September 7, 2008

Pesticides Could Help Control Pesky Gobies Poison’s Use Limited, Could Protect Fishing


Federal researchers have announced that they have discovered certain pesticides can be used to control the voracious round gobies that have invaded the Great Lakes and Mississippi River basin.

The bad news is there probably isn't enough fish poison in the world to kill all the bulging-eyed little fish that have infested North American waters in the last two decades.

Gobies, a native of the Caspian Sea region, were first discovered in the Great Lakes in 1990 and have since spread into the Mississippi River basin. They likely arrived in the ballast of oceangoing freighters traveling up the St. Lawrence Seaway.

The speedy little fish feed on invasive zebra mussels and also the eggs of native fish species. They have been called pugnacious by some biologists because of their ferocious defense of their own spawning sites, and that has had the effect of further squeezing out native species.

Scientists now say two poisons have proved effective in targeting gobies if they are applied in a special formula that spreads across only the bottom 2 inches of a lake or riverbed, but they say their only practical use would be to control goby numbers in limited areas, or to slow their spread into new bodies of water.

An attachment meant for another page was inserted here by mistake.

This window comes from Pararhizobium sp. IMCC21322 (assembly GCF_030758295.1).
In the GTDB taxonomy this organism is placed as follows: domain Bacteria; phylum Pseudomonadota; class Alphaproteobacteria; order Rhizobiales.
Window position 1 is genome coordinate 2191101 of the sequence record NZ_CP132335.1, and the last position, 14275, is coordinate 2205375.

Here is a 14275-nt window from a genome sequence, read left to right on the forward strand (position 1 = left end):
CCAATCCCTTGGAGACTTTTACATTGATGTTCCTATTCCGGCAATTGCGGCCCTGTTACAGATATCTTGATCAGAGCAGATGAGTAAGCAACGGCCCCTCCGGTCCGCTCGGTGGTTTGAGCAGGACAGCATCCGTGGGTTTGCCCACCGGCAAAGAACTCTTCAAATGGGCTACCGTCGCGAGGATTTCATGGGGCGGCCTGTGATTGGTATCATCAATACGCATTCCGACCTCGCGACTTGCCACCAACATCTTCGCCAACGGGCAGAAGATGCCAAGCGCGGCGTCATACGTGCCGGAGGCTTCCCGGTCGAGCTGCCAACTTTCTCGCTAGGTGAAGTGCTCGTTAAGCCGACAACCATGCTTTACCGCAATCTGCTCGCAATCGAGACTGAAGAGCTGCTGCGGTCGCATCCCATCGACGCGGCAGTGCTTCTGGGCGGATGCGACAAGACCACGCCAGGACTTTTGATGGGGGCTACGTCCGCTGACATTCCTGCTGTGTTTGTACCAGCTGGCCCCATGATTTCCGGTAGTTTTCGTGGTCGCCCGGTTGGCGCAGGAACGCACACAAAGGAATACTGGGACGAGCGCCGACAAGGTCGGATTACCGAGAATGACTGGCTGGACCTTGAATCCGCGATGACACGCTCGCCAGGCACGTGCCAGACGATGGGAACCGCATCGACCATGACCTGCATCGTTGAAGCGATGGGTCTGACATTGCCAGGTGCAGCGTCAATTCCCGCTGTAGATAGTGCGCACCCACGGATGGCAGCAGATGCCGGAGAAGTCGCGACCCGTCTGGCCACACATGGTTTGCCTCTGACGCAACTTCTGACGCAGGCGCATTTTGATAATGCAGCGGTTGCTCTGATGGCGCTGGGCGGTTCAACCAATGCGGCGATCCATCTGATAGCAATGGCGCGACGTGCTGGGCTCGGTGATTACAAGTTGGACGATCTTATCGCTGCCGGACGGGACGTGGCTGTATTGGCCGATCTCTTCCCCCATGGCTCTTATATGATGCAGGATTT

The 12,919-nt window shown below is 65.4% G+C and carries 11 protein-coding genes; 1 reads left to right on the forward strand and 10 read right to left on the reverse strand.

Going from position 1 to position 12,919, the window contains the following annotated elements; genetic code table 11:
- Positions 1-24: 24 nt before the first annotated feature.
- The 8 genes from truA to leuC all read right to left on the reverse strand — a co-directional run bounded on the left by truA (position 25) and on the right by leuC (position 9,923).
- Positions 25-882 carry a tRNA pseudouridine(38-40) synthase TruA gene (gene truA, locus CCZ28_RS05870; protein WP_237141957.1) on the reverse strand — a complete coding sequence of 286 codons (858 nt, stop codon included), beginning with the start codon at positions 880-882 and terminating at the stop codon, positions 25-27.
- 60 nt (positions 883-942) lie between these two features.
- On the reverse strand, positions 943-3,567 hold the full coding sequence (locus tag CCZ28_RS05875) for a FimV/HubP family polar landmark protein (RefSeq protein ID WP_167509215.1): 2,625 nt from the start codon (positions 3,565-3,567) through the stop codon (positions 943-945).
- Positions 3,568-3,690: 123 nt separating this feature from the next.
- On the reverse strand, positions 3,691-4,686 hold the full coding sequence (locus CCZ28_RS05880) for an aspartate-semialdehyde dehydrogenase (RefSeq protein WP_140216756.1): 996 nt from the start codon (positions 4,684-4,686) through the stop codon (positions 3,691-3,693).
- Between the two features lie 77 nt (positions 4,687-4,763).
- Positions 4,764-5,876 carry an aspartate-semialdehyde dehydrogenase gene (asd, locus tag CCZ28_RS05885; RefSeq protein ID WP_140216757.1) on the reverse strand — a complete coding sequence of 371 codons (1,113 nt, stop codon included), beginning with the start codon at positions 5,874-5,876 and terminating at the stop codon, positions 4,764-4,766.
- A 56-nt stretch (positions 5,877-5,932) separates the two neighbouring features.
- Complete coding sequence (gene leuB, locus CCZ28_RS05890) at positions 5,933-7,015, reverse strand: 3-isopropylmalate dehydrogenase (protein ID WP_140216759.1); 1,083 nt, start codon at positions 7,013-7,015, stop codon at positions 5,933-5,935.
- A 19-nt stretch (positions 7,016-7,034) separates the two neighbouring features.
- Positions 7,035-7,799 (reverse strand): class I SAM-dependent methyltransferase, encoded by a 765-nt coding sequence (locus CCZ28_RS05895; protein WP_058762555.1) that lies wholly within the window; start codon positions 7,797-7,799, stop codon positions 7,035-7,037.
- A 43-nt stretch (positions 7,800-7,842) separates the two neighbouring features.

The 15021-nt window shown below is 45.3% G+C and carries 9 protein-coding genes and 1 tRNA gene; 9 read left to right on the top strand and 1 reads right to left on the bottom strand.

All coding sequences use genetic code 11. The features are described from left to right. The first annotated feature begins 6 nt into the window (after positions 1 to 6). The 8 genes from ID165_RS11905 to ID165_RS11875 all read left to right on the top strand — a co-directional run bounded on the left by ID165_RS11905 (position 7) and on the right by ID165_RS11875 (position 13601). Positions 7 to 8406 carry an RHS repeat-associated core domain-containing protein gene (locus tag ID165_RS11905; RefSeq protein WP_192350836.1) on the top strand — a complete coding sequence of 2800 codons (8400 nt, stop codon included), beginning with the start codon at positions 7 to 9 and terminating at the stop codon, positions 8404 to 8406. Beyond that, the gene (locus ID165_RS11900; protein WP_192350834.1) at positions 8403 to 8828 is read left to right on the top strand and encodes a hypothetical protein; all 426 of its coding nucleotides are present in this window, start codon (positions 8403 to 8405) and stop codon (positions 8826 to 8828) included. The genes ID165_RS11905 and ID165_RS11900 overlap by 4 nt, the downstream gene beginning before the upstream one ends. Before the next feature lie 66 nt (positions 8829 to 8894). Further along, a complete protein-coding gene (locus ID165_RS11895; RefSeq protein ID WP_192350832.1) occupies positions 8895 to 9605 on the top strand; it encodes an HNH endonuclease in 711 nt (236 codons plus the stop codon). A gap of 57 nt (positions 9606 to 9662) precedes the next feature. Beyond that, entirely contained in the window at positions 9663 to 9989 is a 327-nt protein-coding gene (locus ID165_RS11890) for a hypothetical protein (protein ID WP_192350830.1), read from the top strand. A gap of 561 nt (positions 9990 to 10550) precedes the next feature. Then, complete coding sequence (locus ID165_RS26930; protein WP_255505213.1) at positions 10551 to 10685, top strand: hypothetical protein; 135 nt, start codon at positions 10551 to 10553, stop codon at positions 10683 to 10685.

The problem is the fish already have spread across the Great Lakes and into the Illinois River. The federal government hoped to halt their inexorable spread across the continent by building an electric fish barrier on the Chicago Sanitary and Ship Canal, but the gobies made it past that artificial link between Lake Michigan and the Mississippi River basin before the barrier was complete.

Work on the barrier continues. But it is now called an Asian carp barrier, because the hope is it will stop a different set of invaders from swimming the opposite direction -- from the Mississippi and into the Great Lakes.

Theresa Schreier, a U.S. Geological Survey biologist and lead author of the research, said the goby poison could be applied in limited areas to protect local fishing.

"Inland lakes definitely would be a possibility," she said.

Perhaps equally important, Schreier said the research showed that targeting poisons in certain areas and in certain ways can be an effective means in controlling unwanted species while sparing many native fish.

"This work shows the value of understanding how an invasive species differs from native populations in the way it lives in an ecosystem and basing control measures on a unique vulnerability of the invader," she said.

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